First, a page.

Things aren’t just changing in the CPG world, they’ve changed already.
Economic profit growth for CPGs, for example, grew 10% per year from 2000 to 2009. But between 2010 and 2019, it plummeted to 3%.
And that’s not the only change the industry has undergone; the old methods that consumer brands used to drive market share and profit growth just don’t work the way they did a decade ago.
Strategies and channels like mass media, mergers and acquisitions, and brand building/awareness campaigns are still effective, but not without some modifications to how they’ve traditionally been used.
Sadly, many brands aren’t changing their ways as consumers are. And it’s safe to say they’re in trouble if they don’t evolve going forward.
The four companies below are examples of such brands; they didn't adapt as data started showing changes and new trends, and they paid dearly for it.
1. Revlon - Missed signals
Image credit: Revlon
What happened to Revlon
In its prime, Revlon was the hottest name in makeup, relying on mass marketing and mass production to dominate the industry for decades.
And the iconic brand’s dominance reached a crescendo in the 1980s when bright colors were all the rage, in everything from fashion to cosmetics. After the 80s, however, multiple trends shifted and Revlon failed to see the writing on the wall.
As Sharon Terlep, a reporter for the Wall Street Journal, explains in an exposé titled, How Revlon Lost Its Luster, “Late in the century, Revlon turned into a company that was just a little bit behind the trends. Fashion started shifting away from these bright colors, and Revlon didn’t adapt to that change. It caught on somewhat late to the shift towards skincare and skin health and was still selling these color cosmetics that were changing.”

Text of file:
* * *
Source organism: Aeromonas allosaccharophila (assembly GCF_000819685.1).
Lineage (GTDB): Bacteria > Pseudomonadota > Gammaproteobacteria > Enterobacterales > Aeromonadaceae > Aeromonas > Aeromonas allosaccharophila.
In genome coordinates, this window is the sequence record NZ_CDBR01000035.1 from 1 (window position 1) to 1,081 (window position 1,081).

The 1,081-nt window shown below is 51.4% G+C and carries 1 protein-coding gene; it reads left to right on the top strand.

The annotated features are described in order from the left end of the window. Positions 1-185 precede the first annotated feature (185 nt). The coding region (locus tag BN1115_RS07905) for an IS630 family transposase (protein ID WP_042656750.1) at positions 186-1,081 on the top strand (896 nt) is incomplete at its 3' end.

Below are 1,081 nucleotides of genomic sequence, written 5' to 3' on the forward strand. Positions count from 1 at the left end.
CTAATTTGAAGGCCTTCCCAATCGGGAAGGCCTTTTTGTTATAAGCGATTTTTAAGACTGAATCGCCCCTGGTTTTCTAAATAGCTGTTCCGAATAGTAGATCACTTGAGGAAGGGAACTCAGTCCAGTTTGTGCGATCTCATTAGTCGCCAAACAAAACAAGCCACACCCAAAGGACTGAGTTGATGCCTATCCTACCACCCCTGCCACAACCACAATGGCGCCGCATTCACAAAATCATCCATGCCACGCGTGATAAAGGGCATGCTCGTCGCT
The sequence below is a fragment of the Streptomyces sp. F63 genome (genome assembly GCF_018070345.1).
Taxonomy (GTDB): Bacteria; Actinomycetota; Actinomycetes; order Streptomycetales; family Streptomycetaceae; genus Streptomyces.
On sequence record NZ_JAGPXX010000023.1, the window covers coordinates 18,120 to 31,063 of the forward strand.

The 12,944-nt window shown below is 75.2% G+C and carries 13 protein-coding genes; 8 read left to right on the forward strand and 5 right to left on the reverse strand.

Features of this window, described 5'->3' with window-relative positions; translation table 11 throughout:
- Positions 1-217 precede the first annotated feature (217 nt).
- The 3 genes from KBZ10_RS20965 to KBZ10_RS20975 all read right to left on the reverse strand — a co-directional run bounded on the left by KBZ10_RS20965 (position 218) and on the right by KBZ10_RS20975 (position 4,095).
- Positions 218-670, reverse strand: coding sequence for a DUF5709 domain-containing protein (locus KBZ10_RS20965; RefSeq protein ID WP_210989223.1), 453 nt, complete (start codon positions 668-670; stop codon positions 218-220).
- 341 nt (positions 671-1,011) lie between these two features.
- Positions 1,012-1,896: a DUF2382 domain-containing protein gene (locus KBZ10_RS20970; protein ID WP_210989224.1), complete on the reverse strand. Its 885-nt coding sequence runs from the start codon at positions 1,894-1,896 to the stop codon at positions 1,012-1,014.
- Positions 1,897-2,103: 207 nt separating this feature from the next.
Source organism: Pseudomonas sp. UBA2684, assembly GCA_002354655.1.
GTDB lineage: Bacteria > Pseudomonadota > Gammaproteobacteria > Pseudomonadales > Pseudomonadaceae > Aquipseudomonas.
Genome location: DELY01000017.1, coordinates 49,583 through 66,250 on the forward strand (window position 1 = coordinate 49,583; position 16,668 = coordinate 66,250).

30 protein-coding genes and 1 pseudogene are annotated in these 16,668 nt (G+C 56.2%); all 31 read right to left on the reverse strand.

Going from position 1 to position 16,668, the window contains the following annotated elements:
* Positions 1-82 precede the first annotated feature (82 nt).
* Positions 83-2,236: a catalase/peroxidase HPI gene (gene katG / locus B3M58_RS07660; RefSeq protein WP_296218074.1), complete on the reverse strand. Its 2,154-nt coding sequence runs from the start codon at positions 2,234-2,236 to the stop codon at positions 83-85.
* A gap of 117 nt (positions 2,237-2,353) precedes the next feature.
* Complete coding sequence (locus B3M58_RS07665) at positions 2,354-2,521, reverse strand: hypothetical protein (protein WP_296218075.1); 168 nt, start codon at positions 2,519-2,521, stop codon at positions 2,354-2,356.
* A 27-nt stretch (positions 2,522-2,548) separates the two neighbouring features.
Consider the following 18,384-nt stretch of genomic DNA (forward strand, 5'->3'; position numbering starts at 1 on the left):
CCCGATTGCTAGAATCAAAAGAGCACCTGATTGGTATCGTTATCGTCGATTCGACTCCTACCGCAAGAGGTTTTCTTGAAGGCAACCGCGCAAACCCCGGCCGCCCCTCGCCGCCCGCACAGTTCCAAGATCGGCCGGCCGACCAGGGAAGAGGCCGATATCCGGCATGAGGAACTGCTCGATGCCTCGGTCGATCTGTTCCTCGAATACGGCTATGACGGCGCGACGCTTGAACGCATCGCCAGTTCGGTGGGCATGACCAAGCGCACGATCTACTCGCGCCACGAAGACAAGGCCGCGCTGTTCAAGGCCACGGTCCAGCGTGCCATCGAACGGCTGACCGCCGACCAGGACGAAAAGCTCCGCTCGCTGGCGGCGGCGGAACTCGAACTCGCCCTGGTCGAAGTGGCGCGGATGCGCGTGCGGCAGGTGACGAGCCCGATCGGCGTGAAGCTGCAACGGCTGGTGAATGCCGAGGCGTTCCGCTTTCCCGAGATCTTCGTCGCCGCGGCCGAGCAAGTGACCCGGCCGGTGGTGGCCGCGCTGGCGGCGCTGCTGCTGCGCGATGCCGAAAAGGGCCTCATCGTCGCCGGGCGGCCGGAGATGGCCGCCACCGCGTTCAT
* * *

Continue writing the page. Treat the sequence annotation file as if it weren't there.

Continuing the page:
A few years later, in 2016, Revlon was facing stiff competition from small startups like Kylie Cosmetics who were gaining traction with influencers and user-generated content on social media. By 2017, their market share had dwindled to 6%.
And then, of course, 2020 happened — makeup sales tanked, especially lipstick, as people were either confined to their homes or wearing a mask. Revlon, already in a poor financial position, narrowly avoided bankruptcy in 2020 by restructuring debt and laying off employees.
Takeaways for CPG brands
The main lesson here is to stay on top of major trends and adapt, adapt, adapt.
As the WSJ says when wrapping up their reporting, “Where Revlon ends up will depend on how it adapts to the modern beauty landscape. And if it can inject a little color into an otherwise bleak outlook.”
2. Gatorade - Too little, too late?
Image credit: Gatorade
What’s happening to Gatorade
First, let’s be clear. Gatorade isn’t in the same position as Revlon. They’re still the number one sports drink in the U.S., holding onto a staggering 68% market share.
But, they’re slipping.
That 68% market share is down from 83% in 2006 — largely due to changing consumer preferences as shoppers increasingly trade out sugary drinks in favor of healthier ones.
And while there’s been a proliferation of healthier beverages nipping at Gatorade’s heels, their most dangerous competition comes from the upstart brand BodyArmor. Launched in 2011, BodyArmor’s whole shtick is being a healthier, more “cool” version of Gatorade — consistently using marketing and social media to frame Gatorade as old.